Burundi's recent history has been marked by a destructive struggle
between the Tutsi minority and the disenfranchised Hutu majority that
has been excluded from political and economic opportunities.
Burundi's first democratically elected president, Melchior Ndadye,
a Hutu, was assassinated in 1993. Since then, over 200,000 Burundians
have been killed in clashes between Tutsi-dominated governments and Hutu
rebels. Hundreds of thousands have been internally displaced or become
refugees in neighboring countries, and the Burundi economy has continued
to crumble. President Pierre Buyoya, a moderate Tutsi, came to power in
a bloodless coup d'etat in July 1996.
In September 1999, the humanitarian situation deteriorated rapidly
when the Government of Burundi forcibly displaced the Hutu population of
the Bujumbura Rural province into about 54 regroupment camps, ostensibly
to protect them from rebel attacks. These camps, which contain over
350,000 Hutus, lack food, water, shelter, and basic sanitation.
In response to U.S. and international pressure, the Burundi
government announced in January it would begin to dismantle 11 camps
holding approximately 55,000 Hutus as soon as the security situation
permitted, and has now begun to do so.
The Arusha Peace Process
The ongoing Arusha peace negotiations, initiated under the
leadership of former Tanzanian President Julius Nyerere in 1996,
includes 18 parties. Despite the complexity of the peace process, Dr.
Nyerere and the parties had made considerable progress by the end of
last year. The talks were given new impetus in December, when former
South African President Nelson Mandela was appointed as facilitator to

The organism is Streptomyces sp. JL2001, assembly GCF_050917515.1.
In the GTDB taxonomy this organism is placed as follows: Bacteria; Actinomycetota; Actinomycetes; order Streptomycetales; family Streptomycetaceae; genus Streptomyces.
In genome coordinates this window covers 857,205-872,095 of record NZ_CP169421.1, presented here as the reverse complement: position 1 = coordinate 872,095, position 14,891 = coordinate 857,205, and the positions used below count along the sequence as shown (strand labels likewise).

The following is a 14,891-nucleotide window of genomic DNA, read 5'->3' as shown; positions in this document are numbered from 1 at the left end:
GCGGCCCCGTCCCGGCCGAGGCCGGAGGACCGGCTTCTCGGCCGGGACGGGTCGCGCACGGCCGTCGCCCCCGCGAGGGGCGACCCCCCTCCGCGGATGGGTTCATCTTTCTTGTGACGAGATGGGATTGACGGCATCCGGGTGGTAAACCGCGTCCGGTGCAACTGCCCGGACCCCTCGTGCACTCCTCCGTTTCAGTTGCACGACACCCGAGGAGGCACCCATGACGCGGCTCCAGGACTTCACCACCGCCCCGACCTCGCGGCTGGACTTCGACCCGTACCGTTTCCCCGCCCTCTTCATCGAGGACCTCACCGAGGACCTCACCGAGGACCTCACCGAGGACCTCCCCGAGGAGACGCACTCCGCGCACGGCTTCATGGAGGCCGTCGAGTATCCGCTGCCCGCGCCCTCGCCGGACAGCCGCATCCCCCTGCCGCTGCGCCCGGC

replace Nyerere, who died last October.
President Mandela organized a February 21-22 plenary session in
Arusha, Tanzania, to be attended by all 18 parties. Several regional
leaders will join him at the February 21 opening session, and -- at the
request of President Mandela -- President Clinton will address the
closing session live via video conference February 22 to urge the
parties to work towards peace.
Peace in Burundi is critical to help bring about an end to the war
in the Democratic Republic of the Congo and implementing the Lusaka
Ceasefire Agreement, signed by the parties to that conflict.
Given the importance of preventing future mass violence, supporting
democracy and human rights, and promoting stability in the Great Lakes
region, the U.S. supports the Burundi peace process both diplomatically
Former Member of Congress Howard Wolpe serves as President
Clinton's Special Envoy to the Great Lakes, and has been actively
engaged in support of the mediation effort.
The United States has provided $40 million in humanitarian
assistance to the people of Burundi since 1998, with an additional $9
million allocated already this year.
Burundi is included in the President's Great Lakes Justice
Initiative, a program which aims to help build the institutions required
to break the cycle of violence in central Africa.
The U.S. has strongly condemned the forced regroupment program, and
continues to press the Government of Burundi to dismantle the
regroupment camps immediately.